Jeanet: Yeah, I mean, natural and we know this from the nature of the instincts, and reactions, and brain functions, human beings, as an animal naturally have fear, apprehension, and doubt. We’re wired to resist, we tend to look at the negative, and so, building up confidence in the team is really key. What I find in some of the cultures in smaller businesses and practices is that, there are a lot of cultures and ways of doing it that were dictatorships, a lot of ego behind it, they didn’t embrace failure, they scream and yell at each other. I had a veterinary practice where they really have a challenge with building confidence and trust, and the ability to make mistakes on the team, because there’s such a high level of expectation perfection. 

I’ll just say, for one of the leaders, a little bit of tyranny and dictatorship embedded in the culture, and I’m finding that’s not unusual in these smaller organizations, and it’s almost a rite of passage, it’s how it’s always been. It’s a ritual that needs to probably break because we need to embrace failure in organizations, and I’m not saying the high-risk failures, I’m not saying the medical failures. So, we obviously have compliance and we have things that we must do. But there’s smaller things and running the business side that we can count on people to do that aren’t deal breakers, aren’t major risks to the organizations, things like allowing someone to order office supplies for you instead of you doing it for yourself so that you can actually focus on patient care.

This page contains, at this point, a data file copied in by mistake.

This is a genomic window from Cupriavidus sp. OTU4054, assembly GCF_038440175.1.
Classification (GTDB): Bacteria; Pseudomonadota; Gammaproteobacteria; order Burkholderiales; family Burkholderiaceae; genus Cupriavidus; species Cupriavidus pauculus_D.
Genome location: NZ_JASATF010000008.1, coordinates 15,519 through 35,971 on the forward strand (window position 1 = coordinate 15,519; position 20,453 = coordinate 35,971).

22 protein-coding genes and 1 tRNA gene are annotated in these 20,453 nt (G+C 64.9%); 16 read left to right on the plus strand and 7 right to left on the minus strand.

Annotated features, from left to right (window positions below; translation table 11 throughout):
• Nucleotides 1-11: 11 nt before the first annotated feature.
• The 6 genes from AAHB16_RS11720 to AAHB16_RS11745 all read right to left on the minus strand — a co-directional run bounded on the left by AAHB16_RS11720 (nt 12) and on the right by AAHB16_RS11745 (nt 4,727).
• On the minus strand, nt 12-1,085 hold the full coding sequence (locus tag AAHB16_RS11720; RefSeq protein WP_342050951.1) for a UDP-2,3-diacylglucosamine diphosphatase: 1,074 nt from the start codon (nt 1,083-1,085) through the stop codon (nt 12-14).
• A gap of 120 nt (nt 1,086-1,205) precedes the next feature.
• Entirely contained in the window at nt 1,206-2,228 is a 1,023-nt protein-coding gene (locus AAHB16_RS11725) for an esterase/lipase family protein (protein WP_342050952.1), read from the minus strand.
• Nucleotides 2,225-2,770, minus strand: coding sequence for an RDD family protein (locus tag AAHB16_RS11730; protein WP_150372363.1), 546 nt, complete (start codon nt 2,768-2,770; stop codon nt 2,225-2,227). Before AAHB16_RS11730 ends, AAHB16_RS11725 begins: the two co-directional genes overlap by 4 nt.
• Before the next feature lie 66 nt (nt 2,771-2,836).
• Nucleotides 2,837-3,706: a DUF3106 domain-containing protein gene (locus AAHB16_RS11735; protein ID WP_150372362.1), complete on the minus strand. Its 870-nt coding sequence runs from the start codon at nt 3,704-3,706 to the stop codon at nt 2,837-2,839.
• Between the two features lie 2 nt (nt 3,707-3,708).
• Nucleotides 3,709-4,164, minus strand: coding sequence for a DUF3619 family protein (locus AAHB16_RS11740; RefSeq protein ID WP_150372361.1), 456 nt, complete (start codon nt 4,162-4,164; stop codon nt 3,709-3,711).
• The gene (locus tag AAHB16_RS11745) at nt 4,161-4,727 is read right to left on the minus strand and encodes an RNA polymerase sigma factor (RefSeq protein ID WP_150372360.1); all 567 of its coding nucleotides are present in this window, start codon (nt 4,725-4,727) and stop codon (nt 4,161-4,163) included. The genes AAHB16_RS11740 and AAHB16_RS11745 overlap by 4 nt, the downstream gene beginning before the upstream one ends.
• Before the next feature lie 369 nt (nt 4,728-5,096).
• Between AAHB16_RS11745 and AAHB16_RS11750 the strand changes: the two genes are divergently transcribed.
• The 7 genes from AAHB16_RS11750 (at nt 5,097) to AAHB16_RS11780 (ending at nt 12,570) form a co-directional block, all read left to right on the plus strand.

I’m always amazed when I see people who are running businesses doing things that they should not be doing, because they don’t allow other people to take the chance to do it. A lot of times, it’s super small stuff, and I say office supplies because I literally see small things like that, and it baffles me that they don’t give people a chance to do it. So, embracing that failure and allowing people to make mistakes and learn from and say, “So, what do we learn from that, how do we get better?” It’s a continuous improvement and honoring of it. 

Also, I think, for anyone who’s running a business, and physicians especially, you need to take time to care for yourself. Because whenever you get clear, and you take a break, and you have gratitude, you have a higher level of confidence coming in, and people follow people with confidence. They rally around them. So, if you’re building confidence and trust in yourself, you’ll build confidence and trust in the team, because confident teams and confident leaders adapt and innovate faster. 98% of people perform better when they’re confident. So, if you can build up the confidence, and trust, and ability to take chances, and innovate, and continuously improve in the organization, you have much higher odds of scaling your business.